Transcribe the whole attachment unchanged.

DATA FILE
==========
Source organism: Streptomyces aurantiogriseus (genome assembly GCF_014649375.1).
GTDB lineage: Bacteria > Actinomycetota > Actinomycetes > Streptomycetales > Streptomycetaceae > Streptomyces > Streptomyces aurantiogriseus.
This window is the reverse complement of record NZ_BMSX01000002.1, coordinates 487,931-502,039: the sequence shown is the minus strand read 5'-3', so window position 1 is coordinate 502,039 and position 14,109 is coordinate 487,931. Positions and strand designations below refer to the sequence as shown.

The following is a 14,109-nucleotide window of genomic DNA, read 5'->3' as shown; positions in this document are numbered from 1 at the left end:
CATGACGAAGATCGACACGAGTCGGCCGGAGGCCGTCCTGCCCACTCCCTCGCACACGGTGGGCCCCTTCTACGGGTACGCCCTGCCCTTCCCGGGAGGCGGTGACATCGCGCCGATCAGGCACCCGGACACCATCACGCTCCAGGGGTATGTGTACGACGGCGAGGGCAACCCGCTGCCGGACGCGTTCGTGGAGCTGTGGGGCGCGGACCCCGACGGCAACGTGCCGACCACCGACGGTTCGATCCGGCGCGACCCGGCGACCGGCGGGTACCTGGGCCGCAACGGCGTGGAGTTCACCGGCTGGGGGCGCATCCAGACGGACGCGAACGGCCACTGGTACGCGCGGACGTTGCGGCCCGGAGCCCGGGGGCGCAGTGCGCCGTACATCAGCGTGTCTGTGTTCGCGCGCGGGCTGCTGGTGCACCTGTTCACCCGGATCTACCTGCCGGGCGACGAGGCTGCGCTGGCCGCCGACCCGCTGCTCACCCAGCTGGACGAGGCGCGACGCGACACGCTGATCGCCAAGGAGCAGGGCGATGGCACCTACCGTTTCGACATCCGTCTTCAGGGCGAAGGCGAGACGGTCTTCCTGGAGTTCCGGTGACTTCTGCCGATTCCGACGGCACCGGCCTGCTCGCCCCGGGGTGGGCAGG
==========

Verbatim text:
Source organism: Streptomyces aurantiogriseus (genome assembly GCF_014649375.1).
GTDB lineage: Bacteria > Actinomycetota > Actinomycetes > Streptomycetales > Streptomycetaceae > Streptomyces > Streptomyces aurantiogriseus.
This window is the reverse complement of record NZ_BMSX01000002.1, coordinates 487,931-502,039: the sequence shown is the minus strand read 5'-3', so window position 1 is coordinate 502,039 and position 14,109 is coordinate 487,931. Positions and strand designations below refer to the sequence as shown.

The following is a 14,109-nucleotide window of genomic DNA, read 5'->3' as shown; positions in this document are numbered from 1 at the left end:
CATGACGAAGATCGACACGAGTCGGCCGGAGGCCGTCCTGCCCACTCCCTCGCACACGGTGGGCCCCTTCTACGGGTACGCCCTGCCCTTCCCGGGAGGCGGTGACATCGCGCCGATCAGGCACCCGGACACCATCACGCTCCAGGGGTATGTGTACGACGGCGAGGGCAACCCGCTGCCGGACGCGTTCGTGGAGCTGTGGGGCGCGGACCCCGACGGCAACGTGCCGACCACCGACGGTTCGATCCGGCGCGACCCGGCGACCGGCGGGTACCTGGGCCGCAACGGCGTGGAGTTCACCGGCTGGGGGCGCATCCAGACGGACGCGAACGGCCACTGGTACGCGCGGACGTTGCGGCCCGGAGCCCGGGGGCGCAGTGCGCCGTACATCAGCGTGTCTGTGTTCGCGCGCGGGCTGCTGGTGCACCTGTTCACCCGGATCTACCTGCCGGGCGACGAGGCTGCGCTGGCCGCCGACCCGCTGCTCACCCAGCTGGACGAGGCGCGACGCGACACGCTGATCGCCAAGGAGCAGGGCGATGGCACCTACCGTTTCGACATCCGTCTTCAGGGCGAAGGCGAGACGGTCTTCCTGGAGTTCCGGTGACTTCTGCCGATTCCGACGGCACCGGCCTGCTCGCCCCGGGGTGGGCAGG